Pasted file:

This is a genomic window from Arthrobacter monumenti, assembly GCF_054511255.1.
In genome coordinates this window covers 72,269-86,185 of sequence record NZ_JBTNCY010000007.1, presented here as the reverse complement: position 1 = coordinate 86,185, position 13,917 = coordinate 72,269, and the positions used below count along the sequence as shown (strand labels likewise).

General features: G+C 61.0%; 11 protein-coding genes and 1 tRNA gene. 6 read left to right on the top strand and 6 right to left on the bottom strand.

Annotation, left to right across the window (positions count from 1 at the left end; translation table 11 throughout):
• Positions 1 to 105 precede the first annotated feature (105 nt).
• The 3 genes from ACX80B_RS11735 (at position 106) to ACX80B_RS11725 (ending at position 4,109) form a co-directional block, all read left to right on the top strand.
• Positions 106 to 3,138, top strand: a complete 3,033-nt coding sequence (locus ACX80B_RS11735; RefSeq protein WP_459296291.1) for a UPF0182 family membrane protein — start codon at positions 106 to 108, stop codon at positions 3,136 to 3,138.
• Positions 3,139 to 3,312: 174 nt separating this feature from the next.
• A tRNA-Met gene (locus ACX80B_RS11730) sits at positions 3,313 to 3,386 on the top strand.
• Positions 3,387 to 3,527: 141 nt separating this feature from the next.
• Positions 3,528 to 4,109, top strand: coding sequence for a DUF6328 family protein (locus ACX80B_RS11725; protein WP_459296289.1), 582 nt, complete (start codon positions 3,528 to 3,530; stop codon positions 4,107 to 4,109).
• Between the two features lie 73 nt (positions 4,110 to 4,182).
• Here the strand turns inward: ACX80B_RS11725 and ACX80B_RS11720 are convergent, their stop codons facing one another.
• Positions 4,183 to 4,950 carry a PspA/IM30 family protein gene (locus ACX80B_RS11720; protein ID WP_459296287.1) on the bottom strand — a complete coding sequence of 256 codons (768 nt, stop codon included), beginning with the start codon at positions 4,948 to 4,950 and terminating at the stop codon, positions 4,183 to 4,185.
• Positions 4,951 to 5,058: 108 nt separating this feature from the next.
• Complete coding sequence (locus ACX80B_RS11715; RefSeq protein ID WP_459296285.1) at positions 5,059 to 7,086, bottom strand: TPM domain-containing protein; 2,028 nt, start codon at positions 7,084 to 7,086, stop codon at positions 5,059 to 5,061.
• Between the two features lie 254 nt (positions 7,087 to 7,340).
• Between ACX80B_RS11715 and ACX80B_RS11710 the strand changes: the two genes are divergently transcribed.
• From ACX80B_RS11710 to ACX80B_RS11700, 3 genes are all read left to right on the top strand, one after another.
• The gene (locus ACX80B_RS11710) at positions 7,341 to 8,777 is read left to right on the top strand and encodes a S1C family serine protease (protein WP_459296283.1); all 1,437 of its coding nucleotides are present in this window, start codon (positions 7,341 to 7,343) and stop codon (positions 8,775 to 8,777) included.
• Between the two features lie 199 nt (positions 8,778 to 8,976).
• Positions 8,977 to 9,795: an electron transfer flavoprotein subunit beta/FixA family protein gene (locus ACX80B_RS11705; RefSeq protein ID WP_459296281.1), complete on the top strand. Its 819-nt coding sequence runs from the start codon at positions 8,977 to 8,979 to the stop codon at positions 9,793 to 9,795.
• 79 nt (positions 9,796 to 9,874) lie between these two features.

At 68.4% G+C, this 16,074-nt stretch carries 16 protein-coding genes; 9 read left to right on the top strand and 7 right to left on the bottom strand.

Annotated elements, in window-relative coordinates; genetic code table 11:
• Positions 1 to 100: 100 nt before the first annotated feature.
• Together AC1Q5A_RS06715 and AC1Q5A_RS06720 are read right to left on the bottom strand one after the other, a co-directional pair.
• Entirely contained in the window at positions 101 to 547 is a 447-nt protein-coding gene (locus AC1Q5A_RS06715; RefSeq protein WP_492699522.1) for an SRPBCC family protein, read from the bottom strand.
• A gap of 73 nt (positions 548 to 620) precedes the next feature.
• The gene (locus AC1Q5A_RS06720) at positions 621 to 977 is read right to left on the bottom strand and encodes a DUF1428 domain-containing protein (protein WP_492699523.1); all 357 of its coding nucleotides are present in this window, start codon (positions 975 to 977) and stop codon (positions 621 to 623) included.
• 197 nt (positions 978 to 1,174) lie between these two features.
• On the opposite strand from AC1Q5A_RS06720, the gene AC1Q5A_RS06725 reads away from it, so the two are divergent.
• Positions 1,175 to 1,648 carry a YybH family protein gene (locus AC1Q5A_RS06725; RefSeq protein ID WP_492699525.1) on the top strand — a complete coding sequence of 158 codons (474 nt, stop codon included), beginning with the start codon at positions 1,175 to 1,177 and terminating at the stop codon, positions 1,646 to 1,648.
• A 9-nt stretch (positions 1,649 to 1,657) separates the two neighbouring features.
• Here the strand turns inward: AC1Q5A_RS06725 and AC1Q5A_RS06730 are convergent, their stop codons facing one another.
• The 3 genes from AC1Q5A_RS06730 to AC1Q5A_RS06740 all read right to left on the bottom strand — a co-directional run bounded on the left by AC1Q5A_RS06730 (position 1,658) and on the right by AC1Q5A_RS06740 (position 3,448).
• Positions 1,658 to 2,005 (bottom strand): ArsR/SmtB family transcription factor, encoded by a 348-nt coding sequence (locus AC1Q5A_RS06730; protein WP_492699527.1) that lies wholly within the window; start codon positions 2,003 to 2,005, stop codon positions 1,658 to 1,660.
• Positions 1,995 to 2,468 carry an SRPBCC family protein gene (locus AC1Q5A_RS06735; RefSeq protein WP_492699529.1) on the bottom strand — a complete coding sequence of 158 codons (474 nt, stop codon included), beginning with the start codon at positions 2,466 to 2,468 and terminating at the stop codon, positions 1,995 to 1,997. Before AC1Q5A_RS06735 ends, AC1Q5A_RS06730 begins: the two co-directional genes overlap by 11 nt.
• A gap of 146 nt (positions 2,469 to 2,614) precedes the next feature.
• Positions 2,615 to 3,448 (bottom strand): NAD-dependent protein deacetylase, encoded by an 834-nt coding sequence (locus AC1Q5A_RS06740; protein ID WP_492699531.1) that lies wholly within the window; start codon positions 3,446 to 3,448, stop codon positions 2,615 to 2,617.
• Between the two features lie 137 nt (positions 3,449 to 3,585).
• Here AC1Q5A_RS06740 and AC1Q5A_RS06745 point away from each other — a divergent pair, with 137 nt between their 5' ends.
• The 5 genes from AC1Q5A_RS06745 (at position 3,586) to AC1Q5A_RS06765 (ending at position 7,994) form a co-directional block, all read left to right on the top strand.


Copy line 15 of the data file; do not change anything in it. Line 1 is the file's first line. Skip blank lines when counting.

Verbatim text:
• Positions 4,951 to 5,058: 108 nt separating this feature from the next.